Another quest to cure the world of Full Pocket Syndrome

"I am a model tenant and a model citizen and take pleasure in doing all that is expected of me. My wallet is full of identity cards, library cards, credit cards. Last year I purchased a flat olive-drab strongbox, very smooth and heavily built with double walls for fire protection, in which I placed my birth certificate, college diploma, honorable discharge, G.I. insurance, a few stock certificates, and my inheritance: a deed to ten acres of a defunct duck club down in St Bernard Parish, the only relic of my father's many enthusiasms. It is a pleasure to carry out the duties of a citizen and to receive in return a receipt or a neat styrene card with one's name on it certifying, so to speak, one's right to exist. What satisfaction I take in appearing the first day to get my auto tag and brake sticker! I subscribe to Consumer Reports and as a consequence I own a first-class television set, an all but silent air conditioner and a very long lasting deodorant. My armpits never stink. I pay attention to all spot announcements on the radio about mental health, the seven signs of cancer, and safe driving--though I usually prefer to ride the bus. Yesterday a favorite of mine, William Holden delivered a radio announcement on litterbugs. 'Let's face it,' said Holden. 'Nobody can do anything about it--but you and me.' That is true. I have been careful ever since." --John Bickerson Bolling in Walker Percy's The Moviegoer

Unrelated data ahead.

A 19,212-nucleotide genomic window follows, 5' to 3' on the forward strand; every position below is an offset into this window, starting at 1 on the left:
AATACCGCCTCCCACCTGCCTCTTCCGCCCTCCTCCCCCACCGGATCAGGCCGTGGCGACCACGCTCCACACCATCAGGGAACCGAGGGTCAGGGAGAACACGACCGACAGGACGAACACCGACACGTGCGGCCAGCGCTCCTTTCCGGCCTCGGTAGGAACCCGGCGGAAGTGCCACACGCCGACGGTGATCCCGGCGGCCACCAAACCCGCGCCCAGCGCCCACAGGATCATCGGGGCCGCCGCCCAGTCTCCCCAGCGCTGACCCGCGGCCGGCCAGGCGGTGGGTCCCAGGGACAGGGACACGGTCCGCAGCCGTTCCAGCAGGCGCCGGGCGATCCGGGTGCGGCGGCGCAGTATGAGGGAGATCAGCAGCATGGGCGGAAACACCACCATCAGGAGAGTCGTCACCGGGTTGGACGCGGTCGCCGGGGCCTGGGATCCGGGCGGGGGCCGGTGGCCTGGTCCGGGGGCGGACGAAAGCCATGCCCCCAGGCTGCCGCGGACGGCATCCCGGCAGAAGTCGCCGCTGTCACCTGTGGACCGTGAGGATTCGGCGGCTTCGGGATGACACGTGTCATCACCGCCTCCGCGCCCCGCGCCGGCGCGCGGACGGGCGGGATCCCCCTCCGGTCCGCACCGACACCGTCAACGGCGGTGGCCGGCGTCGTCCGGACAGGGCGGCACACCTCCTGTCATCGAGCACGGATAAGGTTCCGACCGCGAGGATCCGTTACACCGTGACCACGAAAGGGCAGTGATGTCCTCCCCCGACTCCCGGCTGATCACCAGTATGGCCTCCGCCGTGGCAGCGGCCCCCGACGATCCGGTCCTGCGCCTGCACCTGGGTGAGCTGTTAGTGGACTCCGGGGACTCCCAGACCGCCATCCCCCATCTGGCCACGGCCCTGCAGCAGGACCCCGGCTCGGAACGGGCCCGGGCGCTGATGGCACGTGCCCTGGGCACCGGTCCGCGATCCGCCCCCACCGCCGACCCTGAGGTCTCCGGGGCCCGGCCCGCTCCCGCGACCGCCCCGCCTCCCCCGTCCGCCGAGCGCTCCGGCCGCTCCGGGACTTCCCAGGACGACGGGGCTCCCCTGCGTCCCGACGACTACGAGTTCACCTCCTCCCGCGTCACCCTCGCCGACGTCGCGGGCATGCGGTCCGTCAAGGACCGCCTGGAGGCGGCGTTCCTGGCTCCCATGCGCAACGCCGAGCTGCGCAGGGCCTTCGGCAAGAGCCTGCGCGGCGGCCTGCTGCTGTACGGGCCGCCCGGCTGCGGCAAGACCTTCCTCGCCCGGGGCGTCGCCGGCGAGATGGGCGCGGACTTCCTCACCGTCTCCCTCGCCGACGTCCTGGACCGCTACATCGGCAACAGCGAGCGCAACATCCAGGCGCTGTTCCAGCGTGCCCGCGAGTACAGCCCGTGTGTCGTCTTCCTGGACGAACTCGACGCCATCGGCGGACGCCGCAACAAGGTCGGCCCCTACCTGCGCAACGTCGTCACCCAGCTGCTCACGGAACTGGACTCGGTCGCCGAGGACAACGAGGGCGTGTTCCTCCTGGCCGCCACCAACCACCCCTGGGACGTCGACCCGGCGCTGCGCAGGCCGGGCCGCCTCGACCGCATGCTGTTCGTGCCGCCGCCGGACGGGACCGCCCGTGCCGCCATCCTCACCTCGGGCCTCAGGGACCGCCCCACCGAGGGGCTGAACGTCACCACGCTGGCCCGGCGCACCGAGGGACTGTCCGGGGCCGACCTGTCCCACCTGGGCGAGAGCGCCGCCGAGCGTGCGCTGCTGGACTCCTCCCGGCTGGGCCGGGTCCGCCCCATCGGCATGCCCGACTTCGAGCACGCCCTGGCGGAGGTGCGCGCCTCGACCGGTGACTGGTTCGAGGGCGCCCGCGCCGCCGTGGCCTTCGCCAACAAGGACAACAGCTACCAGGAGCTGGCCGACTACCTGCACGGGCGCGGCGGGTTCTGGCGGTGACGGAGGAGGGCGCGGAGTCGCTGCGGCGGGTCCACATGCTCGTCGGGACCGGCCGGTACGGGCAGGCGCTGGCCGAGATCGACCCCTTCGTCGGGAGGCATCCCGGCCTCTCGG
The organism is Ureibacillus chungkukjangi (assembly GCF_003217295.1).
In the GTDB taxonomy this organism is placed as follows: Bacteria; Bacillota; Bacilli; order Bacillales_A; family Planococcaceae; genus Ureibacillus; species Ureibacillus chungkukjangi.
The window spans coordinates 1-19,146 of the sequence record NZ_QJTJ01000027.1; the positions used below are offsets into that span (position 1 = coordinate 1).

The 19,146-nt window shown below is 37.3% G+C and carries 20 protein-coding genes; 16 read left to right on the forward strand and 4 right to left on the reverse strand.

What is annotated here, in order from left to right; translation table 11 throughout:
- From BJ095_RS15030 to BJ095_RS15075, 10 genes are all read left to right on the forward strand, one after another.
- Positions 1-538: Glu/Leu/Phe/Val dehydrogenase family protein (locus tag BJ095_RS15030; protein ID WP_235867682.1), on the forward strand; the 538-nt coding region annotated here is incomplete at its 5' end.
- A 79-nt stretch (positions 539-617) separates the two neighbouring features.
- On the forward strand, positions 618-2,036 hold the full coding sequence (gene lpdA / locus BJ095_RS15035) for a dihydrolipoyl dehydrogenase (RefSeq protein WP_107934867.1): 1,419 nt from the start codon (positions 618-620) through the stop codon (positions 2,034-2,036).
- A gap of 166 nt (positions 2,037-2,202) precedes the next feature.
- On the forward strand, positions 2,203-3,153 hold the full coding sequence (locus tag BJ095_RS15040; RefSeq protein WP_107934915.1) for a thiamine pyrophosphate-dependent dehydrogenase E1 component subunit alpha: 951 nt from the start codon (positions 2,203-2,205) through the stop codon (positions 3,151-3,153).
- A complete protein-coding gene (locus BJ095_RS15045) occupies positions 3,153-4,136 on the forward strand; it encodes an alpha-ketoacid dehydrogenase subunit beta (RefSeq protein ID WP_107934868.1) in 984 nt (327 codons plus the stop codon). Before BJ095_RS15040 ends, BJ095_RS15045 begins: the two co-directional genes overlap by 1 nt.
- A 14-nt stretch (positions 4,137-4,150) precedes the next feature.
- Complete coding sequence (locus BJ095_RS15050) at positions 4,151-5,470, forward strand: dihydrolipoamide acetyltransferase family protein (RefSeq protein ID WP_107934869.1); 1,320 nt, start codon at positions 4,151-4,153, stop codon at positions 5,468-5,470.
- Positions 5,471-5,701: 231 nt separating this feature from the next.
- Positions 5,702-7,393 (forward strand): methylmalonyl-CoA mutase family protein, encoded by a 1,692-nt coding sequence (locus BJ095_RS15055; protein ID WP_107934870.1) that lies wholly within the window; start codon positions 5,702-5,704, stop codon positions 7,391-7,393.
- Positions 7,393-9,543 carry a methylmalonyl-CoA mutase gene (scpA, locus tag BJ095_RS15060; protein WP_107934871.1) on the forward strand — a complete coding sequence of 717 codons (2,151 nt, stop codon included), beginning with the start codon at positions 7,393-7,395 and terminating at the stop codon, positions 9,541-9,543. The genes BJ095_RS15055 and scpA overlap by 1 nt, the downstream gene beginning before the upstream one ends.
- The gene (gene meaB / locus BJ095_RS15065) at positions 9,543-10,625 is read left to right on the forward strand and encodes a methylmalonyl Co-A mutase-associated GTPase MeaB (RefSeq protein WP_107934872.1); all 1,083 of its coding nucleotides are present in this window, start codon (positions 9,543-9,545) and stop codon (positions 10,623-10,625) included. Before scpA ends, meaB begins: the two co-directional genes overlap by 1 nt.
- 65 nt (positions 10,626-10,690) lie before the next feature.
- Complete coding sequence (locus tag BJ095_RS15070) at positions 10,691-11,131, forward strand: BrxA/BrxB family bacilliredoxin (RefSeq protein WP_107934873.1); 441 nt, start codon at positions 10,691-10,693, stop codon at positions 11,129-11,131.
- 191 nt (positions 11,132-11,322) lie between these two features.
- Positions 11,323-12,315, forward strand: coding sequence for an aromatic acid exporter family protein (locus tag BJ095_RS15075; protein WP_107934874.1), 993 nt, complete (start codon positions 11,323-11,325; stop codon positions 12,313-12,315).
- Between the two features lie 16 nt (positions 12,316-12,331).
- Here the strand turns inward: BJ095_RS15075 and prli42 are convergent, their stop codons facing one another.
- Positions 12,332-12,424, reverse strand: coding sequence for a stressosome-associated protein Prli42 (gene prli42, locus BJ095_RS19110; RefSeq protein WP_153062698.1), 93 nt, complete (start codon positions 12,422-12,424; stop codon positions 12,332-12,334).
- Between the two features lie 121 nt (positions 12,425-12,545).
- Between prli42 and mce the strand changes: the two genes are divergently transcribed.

Mr. Bolling is about to embark on an undefined search. I believe I can relate.
"What is the nature of the search? you ask.

Really it is very simple, at least for a fellow like me; so simple that it is easily overlooked.

The search is what anyone would undertake if he were not sunk in the everydayness of his own life. This morning, for example, I felt as if I had come to myself on a strange island. And what does such a castaway do? Why, he pokes around the neighborhood and he doesn't miss a trick.

To become aware of the possibility of the search is to be onto something. Not to be onto something is to be in despair."
I believe I am onto something, which is encouraging. I am no longer in despair. I will definitely let you know of everything I discover. I want to throw down a rope and give anyone a chance to be onto something.

I am not being self-righteous here at all. I am currently fumbling and grabbing at ropes that others are throwing down to me. I just want to extend the favor - the blessing.

More posts to come soon - I was pretty busy, tired, computer-less, and/or incapacitated during my last week and a half on the farm to post anything. But I am back in the States, missing my fellow castaways and excited to greet old outcasts.


max. said...

it is eerily strange how i fit that description. frustrating.

max. said...

or just strange how well if it that description. that last one didn't make sense.